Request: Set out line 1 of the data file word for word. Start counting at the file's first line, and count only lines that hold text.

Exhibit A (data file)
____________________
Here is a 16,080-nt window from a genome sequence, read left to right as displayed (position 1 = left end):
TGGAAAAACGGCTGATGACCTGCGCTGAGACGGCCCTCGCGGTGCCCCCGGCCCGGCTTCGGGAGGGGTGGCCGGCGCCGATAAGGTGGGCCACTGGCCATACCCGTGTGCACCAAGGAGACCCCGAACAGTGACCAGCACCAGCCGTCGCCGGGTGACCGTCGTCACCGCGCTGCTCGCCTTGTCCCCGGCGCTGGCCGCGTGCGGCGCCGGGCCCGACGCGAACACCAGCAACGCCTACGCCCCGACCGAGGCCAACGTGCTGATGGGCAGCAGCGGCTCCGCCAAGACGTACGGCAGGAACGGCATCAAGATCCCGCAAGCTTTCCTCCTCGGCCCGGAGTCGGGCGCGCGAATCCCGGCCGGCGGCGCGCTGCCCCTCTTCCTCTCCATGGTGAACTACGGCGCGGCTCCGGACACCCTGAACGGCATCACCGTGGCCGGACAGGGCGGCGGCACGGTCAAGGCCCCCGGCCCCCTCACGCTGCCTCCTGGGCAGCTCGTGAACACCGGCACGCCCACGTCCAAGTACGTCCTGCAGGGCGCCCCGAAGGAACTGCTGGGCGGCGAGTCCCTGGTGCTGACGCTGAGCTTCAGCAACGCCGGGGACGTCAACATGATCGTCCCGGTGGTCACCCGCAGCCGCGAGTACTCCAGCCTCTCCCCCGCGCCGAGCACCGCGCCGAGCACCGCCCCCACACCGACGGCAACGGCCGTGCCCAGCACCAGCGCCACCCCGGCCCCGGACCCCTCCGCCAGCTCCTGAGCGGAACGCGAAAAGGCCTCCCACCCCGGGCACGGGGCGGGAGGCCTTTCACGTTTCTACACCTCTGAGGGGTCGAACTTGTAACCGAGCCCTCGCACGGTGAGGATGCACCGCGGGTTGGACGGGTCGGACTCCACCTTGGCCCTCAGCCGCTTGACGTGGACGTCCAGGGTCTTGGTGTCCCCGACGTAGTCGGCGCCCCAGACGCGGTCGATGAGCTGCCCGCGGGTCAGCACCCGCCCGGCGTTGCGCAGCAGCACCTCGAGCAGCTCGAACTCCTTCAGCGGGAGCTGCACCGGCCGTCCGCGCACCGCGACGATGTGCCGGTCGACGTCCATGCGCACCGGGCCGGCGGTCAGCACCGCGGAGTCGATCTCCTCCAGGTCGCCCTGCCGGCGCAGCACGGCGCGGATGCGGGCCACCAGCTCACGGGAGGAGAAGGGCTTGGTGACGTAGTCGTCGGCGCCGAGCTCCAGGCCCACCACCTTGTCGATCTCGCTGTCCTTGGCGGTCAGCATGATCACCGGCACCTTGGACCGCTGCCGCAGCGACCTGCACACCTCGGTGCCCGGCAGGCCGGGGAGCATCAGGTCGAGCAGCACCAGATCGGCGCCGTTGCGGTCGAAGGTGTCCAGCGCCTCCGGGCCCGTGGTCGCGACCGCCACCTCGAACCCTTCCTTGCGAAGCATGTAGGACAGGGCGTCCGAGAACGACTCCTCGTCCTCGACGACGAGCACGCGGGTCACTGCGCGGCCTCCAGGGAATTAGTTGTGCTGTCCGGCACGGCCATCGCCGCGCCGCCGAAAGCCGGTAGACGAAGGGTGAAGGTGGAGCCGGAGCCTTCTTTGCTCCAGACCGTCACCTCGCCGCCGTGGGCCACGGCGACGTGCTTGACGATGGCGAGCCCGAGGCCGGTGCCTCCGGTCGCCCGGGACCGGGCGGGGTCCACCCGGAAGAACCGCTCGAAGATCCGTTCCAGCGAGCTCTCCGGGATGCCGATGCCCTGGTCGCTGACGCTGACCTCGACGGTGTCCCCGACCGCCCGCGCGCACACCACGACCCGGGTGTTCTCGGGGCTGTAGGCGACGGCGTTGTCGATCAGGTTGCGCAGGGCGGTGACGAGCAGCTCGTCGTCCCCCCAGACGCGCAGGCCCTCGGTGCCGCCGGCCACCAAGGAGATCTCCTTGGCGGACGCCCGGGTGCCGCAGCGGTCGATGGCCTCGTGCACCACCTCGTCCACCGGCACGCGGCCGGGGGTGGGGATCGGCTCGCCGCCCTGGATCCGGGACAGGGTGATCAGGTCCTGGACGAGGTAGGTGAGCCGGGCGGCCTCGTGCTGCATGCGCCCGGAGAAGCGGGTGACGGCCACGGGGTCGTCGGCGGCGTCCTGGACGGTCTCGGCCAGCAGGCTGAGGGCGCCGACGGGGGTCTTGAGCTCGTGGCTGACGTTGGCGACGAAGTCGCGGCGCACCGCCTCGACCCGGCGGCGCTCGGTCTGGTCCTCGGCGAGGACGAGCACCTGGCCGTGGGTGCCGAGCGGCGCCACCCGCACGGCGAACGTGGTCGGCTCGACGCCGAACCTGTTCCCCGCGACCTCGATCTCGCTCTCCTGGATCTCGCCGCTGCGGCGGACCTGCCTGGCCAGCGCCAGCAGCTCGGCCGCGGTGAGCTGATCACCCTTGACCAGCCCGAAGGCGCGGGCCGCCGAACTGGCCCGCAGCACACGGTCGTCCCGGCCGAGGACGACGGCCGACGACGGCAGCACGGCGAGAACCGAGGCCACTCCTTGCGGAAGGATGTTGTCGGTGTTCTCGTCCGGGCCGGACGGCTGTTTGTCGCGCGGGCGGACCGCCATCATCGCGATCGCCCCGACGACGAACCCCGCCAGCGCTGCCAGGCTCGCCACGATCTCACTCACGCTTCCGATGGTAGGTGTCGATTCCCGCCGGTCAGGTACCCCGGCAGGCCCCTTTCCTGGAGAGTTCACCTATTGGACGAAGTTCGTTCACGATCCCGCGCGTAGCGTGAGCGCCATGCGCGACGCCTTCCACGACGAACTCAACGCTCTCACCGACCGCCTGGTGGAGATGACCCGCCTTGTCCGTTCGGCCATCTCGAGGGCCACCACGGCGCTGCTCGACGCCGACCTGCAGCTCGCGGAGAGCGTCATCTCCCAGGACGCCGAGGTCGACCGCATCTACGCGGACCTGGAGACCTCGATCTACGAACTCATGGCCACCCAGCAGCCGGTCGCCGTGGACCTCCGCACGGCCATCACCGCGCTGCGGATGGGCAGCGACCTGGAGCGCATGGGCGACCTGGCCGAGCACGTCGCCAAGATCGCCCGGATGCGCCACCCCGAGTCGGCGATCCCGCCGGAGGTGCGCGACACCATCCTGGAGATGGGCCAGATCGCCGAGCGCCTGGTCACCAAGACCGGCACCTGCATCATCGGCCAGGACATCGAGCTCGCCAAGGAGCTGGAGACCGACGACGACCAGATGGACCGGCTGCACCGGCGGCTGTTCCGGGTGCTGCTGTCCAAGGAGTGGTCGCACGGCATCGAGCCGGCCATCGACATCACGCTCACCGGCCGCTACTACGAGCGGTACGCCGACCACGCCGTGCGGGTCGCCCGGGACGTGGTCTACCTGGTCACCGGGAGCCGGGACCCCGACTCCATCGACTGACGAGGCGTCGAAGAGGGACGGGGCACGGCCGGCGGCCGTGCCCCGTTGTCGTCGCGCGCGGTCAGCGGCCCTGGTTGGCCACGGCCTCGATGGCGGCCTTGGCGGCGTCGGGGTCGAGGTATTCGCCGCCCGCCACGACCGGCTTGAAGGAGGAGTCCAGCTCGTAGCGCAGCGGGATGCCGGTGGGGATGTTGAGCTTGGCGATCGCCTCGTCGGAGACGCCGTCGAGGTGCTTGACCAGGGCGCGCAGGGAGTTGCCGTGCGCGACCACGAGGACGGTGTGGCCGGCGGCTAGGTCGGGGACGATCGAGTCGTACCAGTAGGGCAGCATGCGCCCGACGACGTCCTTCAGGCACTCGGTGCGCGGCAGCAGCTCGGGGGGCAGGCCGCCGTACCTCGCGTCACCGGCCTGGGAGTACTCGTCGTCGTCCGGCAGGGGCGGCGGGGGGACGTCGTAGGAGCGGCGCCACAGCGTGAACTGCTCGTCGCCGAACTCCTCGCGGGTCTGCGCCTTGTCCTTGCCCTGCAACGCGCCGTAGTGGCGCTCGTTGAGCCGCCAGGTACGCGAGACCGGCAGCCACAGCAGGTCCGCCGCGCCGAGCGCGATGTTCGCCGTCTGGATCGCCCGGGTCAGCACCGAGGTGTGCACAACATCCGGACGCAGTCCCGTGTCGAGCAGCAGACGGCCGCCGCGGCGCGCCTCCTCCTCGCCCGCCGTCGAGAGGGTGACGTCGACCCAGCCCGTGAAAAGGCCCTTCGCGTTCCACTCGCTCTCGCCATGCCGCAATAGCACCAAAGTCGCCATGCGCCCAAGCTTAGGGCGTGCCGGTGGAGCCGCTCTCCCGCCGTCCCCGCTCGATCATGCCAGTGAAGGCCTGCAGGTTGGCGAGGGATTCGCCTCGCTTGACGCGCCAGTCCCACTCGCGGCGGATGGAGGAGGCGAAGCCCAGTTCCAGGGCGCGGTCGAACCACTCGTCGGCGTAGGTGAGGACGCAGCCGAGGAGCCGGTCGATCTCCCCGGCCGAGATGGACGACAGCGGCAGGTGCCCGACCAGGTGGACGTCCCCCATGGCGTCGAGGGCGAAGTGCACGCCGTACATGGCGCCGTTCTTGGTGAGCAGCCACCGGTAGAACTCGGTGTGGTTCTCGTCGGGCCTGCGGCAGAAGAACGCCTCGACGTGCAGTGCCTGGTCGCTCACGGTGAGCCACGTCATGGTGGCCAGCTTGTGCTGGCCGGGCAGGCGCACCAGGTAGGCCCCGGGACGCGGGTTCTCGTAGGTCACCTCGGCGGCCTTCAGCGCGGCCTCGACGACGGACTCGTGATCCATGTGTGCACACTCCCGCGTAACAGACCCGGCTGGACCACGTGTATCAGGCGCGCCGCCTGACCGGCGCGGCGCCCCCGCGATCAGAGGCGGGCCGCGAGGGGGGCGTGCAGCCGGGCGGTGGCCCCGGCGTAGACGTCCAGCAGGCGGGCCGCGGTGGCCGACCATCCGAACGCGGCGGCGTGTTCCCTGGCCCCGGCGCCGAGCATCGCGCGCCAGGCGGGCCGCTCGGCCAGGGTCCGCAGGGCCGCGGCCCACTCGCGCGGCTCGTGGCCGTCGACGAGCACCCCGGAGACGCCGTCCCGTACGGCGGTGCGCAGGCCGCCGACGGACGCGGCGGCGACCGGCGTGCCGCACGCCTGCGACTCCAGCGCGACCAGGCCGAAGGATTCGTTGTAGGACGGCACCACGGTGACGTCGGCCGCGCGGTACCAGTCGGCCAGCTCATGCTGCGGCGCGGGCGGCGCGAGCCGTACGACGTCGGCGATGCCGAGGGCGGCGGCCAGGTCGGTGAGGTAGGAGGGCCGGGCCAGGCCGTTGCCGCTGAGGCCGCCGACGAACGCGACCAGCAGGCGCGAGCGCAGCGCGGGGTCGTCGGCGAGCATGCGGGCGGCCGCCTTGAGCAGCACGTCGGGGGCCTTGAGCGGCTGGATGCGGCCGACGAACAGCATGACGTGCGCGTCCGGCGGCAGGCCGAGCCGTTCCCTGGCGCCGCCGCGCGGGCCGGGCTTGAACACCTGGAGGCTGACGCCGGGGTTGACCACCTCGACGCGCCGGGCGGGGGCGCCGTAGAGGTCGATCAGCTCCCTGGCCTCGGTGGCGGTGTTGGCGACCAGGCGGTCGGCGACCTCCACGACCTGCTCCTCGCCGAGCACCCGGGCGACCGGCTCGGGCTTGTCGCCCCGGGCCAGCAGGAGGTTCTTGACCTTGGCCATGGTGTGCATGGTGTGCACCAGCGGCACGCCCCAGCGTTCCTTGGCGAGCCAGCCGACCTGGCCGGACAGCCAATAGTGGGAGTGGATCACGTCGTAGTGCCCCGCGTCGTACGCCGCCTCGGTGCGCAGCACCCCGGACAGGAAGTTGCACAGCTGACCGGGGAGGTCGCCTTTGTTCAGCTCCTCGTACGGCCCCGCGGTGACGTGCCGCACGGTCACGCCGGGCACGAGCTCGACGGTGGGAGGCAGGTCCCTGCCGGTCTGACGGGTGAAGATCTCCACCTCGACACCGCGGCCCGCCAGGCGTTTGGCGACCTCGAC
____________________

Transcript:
Here is a 16,080-nt window from a genome sequence, read left to right as displayed (position 1 = left end):